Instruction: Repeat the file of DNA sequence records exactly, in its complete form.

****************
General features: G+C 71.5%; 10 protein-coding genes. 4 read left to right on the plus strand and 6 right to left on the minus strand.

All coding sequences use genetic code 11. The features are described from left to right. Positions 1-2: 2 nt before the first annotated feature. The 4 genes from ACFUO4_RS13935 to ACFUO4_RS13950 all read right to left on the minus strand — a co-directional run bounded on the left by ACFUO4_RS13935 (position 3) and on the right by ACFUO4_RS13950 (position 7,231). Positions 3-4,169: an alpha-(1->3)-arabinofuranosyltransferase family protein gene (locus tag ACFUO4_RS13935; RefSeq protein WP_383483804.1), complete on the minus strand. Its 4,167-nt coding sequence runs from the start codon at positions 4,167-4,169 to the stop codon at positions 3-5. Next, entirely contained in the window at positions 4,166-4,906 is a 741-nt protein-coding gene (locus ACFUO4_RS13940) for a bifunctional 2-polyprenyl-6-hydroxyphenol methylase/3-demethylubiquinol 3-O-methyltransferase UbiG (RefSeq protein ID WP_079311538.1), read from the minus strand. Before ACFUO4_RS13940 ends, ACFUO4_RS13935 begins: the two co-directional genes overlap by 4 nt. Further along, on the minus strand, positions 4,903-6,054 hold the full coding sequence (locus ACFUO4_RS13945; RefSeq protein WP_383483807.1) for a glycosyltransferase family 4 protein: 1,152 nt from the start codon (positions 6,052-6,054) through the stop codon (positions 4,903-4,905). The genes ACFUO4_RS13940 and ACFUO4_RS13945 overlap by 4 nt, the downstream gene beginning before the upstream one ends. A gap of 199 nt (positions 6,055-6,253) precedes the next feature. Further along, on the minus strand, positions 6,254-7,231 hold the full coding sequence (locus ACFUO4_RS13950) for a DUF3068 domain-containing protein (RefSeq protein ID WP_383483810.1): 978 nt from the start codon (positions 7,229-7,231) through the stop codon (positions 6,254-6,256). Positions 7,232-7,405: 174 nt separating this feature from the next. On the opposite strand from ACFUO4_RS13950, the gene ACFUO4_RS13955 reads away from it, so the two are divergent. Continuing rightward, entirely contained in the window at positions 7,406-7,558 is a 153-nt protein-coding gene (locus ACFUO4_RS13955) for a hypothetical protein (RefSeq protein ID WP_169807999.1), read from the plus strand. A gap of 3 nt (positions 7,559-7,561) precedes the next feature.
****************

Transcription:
General features: G+C 71.5%; 10 protein-coding genes. 4 read left to right on the plus strand and 6 right to left on the minus strand.

All coding sequences use genetic code 11. The features are described from left to right. Positions 1-2: 2 nt before the first annotated feature. The 4 genes from ACFUO4_RS13935 to ACFUO4_RS13950 all read right to left on the minus strand — a co-directional run bounded on the left by ACFUO4_RS13935 (position 3) and on the right by ACFUO4_RS13950 (position 7,231). Positions 3-4,169: an alpha-(1->3)-arabinofuranosyltransferase family protein gene (locus tag ACFUO4_RS13935; RefSeq protein WP_383483804.1), complete on the minus strand. Its 4,167-nt coding sequence runs from the start codon at positions 4,167-4,169 to the stop codon at positions 3-5. Next, entirely contained in the window at positions 4,166-4,906 is a 741-nt protein-coding gene (locus ACFUO4_RS13940) for a bifunctional 2-polyprenyl-6-hydroxyphenol methylase/3-demethylubiquinol 3-O-methyltransferase UbiG (RefSeq protein ID WP_079311538.1), read from the minus strand. Before ACFUO4_RS13940 ends, ACFUO4_RS13935 begins: the two co-directional genes overlap by 4 nt. Further along, on the minus strand, positions 4,903-6,054 hold the full coding sequence (locus ACFUO4_RS13945; RefSeq protein WP_383483807.1) for a glycosyltransferase family 4 protein: 1,152 nt from the start codon (positions 6,052-6,054) through the stop codon (positions 4,903-4,905). The genes ACFUO4_RS13940 and ACFUO4_RS13945 overlap by 4 nt, the downstream gene beginning before the upstream one ends. A gap of 199 nt (positions 6,055-6,253) precedes the next feature. Further along, on the minus strand, positions 6,254-7,231 hold the full coding sequence (locus ACFUO4_RS13950) for a DUF3068 domain-containing protein (RefSeq protein ID WP_383483810.1): 978 nt from the start codon (positions 7,229-7,231) through the stop codon (positions 6,254-6,256). Positions 7,232-7,405: 174 nt separating this feature from the next. On the opposite strand from ACFUO4_RS13950, the gene ACFUO4_RS13955 reads away from it, so the two are divergent. Continuing rightward, entirely contained in the window at positions 7,406-7,558 is a 153-nt protein-coding gene (locus ACFUO4_RS13955) for a hypothetical protein (RefSeq protein ID WP_169807999.1), read from the plus strand. A gap of 3 nt (positions 7,559-7,561) precedes the next feature.